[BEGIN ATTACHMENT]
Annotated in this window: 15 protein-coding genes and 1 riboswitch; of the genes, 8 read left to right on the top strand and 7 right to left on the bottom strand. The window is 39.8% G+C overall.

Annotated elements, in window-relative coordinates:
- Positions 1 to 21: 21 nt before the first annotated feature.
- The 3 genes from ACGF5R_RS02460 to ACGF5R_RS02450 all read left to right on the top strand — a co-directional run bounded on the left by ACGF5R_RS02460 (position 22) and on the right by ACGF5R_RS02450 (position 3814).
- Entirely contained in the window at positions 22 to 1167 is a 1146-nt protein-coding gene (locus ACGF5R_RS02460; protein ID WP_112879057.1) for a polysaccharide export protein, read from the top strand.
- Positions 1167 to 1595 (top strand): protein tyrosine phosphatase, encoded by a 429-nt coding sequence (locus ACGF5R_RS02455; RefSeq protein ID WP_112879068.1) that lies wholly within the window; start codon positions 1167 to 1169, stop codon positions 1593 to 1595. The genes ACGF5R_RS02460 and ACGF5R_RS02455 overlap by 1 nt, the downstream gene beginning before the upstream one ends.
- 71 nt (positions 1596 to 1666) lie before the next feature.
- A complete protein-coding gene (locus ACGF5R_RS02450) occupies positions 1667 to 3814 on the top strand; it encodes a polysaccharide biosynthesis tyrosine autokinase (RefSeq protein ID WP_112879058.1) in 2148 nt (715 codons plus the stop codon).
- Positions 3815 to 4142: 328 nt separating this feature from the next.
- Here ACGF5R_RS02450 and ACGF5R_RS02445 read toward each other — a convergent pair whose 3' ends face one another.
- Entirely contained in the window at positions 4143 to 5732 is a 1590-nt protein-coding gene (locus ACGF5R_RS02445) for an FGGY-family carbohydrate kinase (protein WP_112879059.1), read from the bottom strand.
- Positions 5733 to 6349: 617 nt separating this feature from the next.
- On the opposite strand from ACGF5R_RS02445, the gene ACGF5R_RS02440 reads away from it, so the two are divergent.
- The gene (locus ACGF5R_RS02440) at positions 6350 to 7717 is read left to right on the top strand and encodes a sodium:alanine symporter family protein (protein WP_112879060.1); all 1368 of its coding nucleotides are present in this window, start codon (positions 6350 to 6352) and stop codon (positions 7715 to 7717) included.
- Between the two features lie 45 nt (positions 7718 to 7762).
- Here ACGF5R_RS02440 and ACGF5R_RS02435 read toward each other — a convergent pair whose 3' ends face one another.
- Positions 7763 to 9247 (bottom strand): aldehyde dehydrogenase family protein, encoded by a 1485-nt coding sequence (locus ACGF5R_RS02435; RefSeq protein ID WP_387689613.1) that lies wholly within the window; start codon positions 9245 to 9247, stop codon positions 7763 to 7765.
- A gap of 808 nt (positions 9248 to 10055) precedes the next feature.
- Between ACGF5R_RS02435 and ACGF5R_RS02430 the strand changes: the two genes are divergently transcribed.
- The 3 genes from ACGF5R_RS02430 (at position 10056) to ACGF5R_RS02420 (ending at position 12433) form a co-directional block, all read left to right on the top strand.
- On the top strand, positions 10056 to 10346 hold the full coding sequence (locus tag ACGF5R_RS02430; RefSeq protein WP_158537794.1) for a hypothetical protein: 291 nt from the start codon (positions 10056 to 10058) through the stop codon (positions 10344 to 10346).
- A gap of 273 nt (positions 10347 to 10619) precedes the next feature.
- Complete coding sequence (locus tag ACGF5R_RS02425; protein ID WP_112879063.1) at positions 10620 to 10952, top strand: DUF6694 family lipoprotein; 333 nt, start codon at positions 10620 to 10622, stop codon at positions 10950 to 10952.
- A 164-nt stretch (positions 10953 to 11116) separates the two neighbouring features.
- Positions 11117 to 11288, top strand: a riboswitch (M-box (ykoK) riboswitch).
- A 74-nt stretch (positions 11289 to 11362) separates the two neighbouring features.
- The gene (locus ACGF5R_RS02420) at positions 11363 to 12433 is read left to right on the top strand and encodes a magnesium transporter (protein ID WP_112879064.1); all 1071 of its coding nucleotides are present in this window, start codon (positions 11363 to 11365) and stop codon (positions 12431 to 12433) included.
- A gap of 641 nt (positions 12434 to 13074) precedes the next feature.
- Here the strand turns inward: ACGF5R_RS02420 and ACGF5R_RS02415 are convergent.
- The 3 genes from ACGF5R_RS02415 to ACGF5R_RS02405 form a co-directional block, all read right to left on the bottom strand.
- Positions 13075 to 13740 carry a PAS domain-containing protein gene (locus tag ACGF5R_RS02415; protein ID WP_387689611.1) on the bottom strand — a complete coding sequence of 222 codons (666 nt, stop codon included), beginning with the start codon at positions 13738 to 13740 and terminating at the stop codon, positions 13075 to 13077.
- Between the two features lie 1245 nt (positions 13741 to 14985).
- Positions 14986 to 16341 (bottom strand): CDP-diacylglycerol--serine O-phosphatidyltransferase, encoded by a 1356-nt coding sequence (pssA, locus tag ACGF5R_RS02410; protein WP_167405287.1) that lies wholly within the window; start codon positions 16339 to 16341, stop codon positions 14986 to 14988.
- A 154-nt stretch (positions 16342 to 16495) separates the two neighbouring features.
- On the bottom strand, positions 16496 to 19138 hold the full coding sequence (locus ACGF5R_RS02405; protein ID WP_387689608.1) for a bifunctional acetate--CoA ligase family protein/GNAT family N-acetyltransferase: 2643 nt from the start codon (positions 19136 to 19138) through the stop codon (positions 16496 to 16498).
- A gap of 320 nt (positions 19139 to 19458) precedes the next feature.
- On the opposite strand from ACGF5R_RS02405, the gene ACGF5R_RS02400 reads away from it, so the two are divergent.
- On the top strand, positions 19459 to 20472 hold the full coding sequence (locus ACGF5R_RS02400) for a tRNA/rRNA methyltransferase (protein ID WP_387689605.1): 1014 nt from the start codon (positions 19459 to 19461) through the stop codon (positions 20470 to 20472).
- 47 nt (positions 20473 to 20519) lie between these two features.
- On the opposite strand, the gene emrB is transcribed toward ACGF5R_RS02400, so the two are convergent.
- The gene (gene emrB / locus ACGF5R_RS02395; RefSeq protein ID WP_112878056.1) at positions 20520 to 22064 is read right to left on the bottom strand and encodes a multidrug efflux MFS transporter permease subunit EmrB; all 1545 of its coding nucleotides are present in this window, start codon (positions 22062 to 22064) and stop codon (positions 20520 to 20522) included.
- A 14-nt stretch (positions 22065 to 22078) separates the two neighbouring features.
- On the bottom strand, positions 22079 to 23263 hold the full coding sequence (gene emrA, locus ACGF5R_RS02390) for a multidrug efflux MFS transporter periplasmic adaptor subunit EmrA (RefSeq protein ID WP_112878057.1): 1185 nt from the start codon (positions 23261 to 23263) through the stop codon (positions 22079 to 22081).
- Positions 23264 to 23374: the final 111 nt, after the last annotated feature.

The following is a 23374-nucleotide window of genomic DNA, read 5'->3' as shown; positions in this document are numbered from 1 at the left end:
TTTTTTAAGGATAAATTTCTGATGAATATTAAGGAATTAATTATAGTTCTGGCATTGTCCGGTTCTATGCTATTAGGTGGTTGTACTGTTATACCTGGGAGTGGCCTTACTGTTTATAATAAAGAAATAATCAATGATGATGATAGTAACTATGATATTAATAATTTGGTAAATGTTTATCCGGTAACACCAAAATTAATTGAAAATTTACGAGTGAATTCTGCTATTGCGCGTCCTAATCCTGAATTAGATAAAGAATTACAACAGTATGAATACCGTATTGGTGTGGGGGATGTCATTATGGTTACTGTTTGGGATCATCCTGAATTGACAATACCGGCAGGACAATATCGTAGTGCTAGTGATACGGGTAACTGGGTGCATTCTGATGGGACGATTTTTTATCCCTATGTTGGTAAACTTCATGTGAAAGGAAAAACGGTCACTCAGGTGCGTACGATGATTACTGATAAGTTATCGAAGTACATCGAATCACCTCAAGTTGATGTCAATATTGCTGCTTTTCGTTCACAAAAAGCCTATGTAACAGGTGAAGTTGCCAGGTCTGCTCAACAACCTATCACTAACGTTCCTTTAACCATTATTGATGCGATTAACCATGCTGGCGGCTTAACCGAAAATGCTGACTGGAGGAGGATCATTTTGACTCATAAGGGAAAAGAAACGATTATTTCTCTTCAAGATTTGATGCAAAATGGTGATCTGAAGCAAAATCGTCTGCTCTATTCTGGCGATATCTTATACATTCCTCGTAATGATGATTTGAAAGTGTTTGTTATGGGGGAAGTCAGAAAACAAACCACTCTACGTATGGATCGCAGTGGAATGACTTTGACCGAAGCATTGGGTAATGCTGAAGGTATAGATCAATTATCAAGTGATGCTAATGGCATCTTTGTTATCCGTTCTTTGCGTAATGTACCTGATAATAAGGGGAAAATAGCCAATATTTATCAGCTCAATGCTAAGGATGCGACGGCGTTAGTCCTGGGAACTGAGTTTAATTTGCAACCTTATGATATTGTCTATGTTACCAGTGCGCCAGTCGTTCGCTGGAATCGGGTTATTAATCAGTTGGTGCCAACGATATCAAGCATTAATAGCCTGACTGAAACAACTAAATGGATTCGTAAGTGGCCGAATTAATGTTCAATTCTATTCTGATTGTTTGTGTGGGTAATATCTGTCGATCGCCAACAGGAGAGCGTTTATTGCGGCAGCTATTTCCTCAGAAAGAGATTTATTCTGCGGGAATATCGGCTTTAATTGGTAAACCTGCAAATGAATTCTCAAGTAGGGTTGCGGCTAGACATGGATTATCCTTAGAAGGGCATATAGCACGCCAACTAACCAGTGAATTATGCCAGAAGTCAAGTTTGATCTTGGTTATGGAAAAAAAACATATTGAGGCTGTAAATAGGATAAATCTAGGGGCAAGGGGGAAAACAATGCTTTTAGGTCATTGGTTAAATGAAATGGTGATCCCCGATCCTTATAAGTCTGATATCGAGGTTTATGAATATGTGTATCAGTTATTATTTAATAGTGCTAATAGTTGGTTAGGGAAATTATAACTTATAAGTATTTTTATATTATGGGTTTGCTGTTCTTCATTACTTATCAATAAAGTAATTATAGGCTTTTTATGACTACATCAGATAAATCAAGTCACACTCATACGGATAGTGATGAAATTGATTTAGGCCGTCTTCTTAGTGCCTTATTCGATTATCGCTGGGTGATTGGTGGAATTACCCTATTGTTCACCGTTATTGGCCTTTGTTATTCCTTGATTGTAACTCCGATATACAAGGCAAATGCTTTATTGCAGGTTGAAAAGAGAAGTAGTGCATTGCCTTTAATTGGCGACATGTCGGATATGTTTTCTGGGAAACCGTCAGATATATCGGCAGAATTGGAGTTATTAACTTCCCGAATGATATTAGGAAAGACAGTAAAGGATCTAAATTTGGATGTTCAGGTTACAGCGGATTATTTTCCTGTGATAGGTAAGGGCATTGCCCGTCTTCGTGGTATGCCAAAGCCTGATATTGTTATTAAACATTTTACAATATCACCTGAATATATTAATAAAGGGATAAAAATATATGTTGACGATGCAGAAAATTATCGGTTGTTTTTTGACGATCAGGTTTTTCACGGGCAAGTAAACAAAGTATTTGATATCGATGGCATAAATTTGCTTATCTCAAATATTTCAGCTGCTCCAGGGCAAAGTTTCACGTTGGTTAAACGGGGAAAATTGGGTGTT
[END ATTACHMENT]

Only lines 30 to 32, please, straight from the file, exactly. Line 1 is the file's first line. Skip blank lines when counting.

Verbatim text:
- The 3 genes from ACGF5R_RS02415 to ACGF5R_RS02405 form a co-directional block, all read right to left on the bottom strand.
- Positions 13075 to 13740 carry a PAS domain-containing protein gene (locus tag ACGF5R_RS02415; protein ID WP_387689611.1) on the bottom strand — a complete coding sequence of 222 codons (666 nt, stop codon included), beginning with the start codon at positions 13738 to 13740 and terminating at the stop codon, positions 13075 to 13077.
- Between the two features lie 1245 nt (positions 13741 to 14985).